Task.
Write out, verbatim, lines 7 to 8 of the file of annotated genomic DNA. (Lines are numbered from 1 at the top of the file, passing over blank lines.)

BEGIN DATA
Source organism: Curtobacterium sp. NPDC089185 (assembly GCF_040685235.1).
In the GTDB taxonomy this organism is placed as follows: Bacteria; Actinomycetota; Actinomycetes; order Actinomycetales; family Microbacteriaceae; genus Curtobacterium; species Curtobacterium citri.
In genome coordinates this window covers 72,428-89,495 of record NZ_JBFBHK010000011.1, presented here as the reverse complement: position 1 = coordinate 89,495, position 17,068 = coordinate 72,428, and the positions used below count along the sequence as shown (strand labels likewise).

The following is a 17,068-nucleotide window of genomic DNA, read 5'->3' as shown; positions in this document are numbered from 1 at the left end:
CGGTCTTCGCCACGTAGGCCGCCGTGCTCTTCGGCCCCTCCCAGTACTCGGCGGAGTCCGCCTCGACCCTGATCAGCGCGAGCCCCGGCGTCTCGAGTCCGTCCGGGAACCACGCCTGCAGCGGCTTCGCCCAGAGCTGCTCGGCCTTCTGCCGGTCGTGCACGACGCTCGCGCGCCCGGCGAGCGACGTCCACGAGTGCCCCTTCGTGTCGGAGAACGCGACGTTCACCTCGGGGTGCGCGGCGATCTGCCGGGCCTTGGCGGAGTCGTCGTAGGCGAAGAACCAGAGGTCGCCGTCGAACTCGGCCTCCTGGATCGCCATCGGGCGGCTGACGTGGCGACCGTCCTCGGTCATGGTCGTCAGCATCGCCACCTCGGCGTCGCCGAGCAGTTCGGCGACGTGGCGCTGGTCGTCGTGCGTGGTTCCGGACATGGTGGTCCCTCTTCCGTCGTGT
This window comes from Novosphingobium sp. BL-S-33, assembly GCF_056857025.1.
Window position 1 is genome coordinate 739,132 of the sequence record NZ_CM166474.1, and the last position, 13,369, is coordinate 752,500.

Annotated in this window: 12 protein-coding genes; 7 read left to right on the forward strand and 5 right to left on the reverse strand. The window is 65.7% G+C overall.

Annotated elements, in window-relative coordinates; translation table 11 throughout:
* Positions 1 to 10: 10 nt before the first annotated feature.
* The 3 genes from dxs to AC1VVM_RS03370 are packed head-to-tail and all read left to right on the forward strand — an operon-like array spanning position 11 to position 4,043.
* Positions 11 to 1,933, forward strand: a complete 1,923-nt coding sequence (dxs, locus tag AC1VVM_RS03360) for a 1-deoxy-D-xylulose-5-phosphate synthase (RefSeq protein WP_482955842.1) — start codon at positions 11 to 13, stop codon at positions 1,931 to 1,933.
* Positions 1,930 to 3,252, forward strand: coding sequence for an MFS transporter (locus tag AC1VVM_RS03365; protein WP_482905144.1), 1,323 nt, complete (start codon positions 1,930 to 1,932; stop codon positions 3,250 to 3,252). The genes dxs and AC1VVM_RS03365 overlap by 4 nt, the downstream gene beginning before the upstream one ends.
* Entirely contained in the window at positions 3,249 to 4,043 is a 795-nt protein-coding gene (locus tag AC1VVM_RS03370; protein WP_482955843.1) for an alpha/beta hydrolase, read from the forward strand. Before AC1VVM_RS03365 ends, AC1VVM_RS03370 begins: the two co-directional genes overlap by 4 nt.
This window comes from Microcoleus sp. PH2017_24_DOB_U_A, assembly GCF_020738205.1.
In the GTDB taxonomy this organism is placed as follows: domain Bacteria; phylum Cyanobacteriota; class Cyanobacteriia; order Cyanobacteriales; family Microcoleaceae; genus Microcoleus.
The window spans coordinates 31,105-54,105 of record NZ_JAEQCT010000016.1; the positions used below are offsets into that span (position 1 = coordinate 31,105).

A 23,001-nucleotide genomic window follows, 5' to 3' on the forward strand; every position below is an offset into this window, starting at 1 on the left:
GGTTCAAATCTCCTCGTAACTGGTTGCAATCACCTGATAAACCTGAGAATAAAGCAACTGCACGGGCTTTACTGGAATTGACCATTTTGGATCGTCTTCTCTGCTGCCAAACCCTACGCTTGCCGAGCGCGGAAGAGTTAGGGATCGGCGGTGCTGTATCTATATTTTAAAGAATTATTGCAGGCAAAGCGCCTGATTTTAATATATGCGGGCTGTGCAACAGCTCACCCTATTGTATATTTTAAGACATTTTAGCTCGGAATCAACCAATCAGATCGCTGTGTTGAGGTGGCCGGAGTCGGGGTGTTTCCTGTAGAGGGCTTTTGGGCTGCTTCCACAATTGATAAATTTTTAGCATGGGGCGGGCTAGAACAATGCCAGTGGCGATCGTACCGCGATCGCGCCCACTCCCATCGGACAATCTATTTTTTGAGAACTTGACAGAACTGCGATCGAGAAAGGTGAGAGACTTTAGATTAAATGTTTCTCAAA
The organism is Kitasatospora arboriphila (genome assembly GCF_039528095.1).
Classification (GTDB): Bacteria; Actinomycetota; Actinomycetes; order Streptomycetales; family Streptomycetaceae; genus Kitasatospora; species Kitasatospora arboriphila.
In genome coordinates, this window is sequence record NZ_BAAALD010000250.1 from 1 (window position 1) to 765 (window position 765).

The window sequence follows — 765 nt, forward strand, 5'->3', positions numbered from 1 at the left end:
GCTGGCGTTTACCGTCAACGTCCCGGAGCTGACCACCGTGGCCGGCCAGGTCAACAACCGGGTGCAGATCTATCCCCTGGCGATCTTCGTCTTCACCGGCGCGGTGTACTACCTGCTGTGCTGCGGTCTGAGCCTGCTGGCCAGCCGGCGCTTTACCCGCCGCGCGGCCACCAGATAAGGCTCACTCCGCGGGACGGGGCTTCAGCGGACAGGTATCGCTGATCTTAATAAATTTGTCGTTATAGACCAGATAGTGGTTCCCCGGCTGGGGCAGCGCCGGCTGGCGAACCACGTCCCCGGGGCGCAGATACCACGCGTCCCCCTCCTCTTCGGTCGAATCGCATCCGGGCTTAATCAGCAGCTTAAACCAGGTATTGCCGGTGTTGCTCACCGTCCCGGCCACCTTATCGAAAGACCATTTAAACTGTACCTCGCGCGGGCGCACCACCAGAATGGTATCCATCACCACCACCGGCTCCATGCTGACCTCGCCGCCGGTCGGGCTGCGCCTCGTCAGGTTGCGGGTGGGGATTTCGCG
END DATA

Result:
Window position 1 is genome coordinate 739,132 of the sequence record NZ_CM166474.1, and the last position, 13,369, is coordinate 752,500.

Annotated in this window: 12 protein-coding genes; 7 read left to right on the forward strand and 5 right to left on the reverse strand. The window is 65.7% G+C overall.